The Times’ need for speed on smartphones drives interest in Google’s latest project

The Accelerate Mobile Pages effort is designed to help publishers and users in locations with old phones and bad connections

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Credit: Rock1997, CC BY-SA 4.0, via Wikimedia Commons

At The New York Times, speeding up web page load times on smartphones is a priority, just as it is for any publisher.

As a result, it made sense for the Times to join other publishers, even some of its competitors, in Google's new Accelerate Mobile Pages (AMP) Project, which kicked off Wednesday.

"We consistently outperform others in terms of speed, but AMP is a little different opportunity," Kate Harris, director of mobile product at the newspaper, said in an interview. "Speed is always a priority and we can always do a little better."

The Times started talking with other publishers and Google over the summer and decided to move ahead with the open source initiative. It will work with Google as a publishing partner, and also as a technical partner, devising ways to improve speed efficiencies that involve new methods to build web pages, Harris said.

So far, developers in paper's technical group have held Google Hangout sessions with technical teams from a variety of publishers. That list includes nearly 30 from around the world, such as The Wall Street Journal, Hearst, Gannett, The Economist, Financial Times, The Huffington Post and others.

"It's been quite collaborative and open, and we've been on Hangouts with people we traditionally think of as competitors," Harris said. "People will look at different approaches and say, 'Maybe there's a better way to do it.'"

Google is working with existing publishing tools, which Harris called a "lightweight version of HTML that's not rocket science and not hard to build."

She explained the AMP Project as taking existing Times articles and creating an AMP file, or page, that prioritizes the time it takes to load an existing web article through code and then also caching it.

In a brief demonstration from a smartphone, she directed a reporter to g.co/ampdemo, which opened to a blue ribbon beneath a traditional Google searching saying, "This is an Accelerated Mobile Pages demo." After entering a search for "Obama," a carousel of article thumbnails opened, including several from the Times, including, "Obama apologizes for bombing of doctors without borders hospital."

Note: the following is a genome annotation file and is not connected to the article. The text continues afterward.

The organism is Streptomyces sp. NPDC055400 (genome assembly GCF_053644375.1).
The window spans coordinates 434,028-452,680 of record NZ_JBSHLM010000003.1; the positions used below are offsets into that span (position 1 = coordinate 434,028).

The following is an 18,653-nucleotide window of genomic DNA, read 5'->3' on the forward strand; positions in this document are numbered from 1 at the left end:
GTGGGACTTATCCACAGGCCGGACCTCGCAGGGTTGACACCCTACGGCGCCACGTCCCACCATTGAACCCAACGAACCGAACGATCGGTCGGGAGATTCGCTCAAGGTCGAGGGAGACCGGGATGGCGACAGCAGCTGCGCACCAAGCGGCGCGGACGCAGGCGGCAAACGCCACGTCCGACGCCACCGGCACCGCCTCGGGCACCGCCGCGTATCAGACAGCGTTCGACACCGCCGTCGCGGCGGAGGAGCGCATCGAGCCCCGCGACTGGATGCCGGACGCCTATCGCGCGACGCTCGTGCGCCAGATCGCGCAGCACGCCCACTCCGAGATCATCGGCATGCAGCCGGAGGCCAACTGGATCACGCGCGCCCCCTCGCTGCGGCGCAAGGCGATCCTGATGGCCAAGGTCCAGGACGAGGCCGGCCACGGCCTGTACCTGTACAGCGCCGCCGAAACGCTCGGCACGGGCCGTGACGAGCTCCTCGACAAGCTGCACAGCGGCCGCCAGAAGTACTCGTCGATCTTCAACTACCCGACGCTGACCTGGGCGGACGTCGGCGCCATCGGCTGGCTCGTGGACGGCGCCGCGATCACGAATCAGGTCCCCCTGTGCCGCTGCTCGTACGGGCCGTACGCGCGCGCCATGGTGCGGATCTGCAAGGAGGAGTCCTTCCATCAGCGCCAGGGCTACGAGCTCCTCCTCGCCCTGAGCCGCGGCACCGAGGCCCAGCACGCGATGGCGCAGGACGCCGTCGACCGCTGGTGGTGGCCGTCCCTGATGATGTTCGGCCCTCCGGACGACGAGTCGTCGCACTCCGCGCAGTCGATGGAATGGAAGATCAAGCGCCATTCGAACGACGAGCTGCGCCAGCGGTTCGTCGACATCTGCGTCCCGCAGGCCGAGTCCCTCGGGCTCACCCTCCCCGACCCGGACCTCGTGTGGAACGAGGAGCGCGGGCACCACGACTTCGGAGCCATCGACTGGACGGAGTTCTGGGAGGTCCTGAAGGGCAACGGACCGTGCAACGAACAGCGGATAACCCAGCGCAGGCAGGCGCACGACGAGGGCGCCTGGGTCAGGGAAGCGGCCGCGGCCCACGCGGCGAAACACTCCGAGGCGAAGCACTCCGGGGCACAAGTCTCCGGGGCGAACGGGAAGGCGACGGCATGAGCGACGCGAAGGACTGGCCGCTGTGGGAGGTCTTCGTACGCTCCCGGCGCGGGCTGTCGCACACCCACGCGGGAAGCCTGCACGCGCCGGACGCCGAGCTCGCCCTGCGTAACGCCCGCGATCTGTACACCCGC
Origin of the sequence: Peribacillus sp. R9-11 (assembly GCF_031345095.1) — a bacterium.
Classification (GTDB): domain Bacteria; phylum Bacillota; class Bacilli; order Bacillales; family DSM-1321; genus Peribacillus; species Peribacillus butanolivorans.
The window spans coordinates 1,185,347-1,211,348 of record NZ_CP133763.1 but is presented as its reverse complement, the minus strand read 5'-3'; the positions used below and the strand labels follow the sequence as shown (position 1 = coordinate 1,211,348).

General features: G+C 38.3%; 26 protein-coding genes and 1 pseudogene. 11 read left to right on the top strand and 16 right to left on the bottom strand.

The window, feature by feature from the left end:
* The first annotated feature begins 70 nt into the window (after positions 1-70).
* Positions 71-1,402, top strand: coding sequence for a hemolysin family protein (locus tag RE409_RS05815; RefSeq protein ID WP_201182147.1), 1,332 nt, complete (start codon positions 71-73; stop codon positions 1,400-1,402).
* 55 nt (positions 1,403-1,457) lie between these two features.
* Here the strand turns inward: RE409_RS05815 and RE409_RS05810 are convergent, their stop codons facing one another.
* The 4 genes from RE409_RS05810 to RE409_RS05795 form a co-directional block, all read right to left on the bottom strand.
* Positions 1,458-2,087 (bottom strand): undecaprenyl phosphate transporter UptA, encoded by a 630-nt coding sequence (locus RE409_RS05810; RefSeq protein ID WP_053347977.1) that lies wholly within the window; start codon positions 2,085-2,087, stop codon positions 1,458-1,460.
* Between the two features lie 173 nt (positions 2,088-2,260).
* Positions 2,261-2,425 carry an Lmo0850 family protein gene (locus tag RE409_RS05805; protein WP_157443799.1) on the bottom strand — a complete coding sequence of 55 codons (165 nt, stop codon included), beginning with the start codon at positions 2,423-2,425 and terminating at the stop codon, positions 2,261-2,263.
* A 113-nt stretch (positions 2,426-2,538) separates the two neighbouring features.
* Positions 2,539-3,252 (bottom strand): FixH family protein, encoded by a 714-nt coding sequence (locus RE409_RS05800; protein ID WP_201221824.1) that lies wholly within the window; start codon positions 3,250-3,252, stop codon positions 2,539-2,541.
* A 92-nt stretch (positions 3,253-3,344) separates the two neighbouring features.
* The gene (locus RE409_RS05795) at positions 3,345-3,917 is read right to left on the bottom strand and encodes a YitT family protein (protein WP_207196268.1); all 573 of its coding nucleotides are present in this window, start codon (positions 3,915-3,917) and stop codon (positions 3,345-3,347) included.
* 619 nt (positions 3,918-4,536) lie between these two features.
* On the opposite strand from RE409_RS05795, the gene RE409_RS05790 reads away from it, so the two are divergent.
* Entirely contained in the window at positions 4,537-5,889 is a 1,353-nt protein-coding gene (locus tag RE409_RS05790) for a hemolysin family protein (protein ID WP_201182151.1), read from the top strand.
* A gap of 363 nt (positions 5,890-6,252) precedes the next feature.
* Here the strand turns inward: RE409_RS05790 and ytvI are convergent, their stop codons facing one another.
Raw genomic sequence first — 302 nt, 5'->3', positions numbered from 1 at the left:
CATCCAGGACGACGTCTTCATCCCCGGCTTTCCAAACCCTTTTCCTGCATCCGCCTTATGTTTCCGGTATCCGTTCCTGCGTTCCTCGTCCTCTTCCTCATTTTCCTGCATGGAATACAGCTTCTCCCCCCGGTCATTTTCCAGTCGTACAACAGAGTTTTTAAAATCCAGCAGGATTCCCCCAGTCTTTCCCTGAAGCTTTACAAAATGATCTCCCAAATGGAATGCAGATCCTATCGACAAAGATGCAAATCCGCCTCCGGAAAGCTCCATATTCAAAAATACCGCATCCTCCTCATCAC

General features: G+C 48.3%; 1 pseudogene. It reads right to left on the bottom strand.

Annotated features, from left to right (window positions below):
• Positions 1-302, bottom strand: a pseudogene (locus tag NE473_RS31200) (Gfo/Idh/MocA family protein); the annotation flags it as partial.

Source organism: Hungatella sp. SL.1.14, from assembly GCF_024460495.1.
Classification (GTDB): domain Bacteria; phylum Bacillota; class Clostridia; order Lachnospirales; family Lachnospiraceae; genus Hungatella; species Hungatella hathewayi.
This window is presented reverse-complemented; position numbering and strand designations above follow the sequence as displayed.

After tap on the thumbnail image, the full story opened almost immediately -- in less than a second.

"Google is serving it from a cache, a snapshot, so that's why it can be so fast," Harris said.

The Times announced its involvement with AMP in a blog post as an experiment in AMP's "preview phase." During that preview period, the Times will allow the majority of recently published articles "to be crawled and surfaced through a preview-only version of Google search hosted on the AMP project website."

Harris said the project is so new that she doesn't yet have a metric for determining success, or when it could move beyond the project phase. "It's so new and just opened, so we're looking for how the framework itself evolves with others adding code to it for monetization and how the market reacts," she said.

Google has described one feature of AMP as helping publishers avoid the need to support various platforms. That kind of support is considered a problem with rival platforms, such as Apple News and Facebook Instant Articles. "Publishers continue to host their own content, innovate on their user experiences and flexibly integrate their advertising and business models -- all within a technical architecture optimized for speed ad performance," Google said at www.ampproject.org.

AMP and other initiatives are also considered a response to ad blocker apps, like those on the Apple App Store that allow ad-blocking in Safari. But Harris said it's too soon to predict AMP's impact on ad blockers. "I don't know right now. AMP is so nascent that I can't predict how it's going to affect ad blockers."

The Times did its own test recently using ad-blocking apps. In one test using the Purify app, it found that the loading of The New York Times' 3.7MB home page took 7 seconds to download; with the app, the download size was reduced to 2.1MB, and the download time cut to 4 seconds. h

"Clearly, we don't know the ultimate impact of the [AMP] effort," she said. One thing Harris is waiting for Google to provide is more information on upcoming and undefined "monetization opportunities, which could be paywalls or something they want to build. That would be interesting, but I'm not sure it will be used [by The Times] and there are still so many questions."

Even if the Times doesn't see a sizeable overall time reduction for loading open web pages on smartphones by U.S. users, Harris said there is a broader, global benefit for publishers in countries where users have older phones and poor connections.

"One of the major benefits of AMP is to the overall ecosystem, the global one, with users in places on the globe with older phones and poor connections," Harris said. "That's where it's really valuable."

This story, "The Times’ need for speed on smartphones drives interest in Google’s latest project" was originally published by Computerworld.

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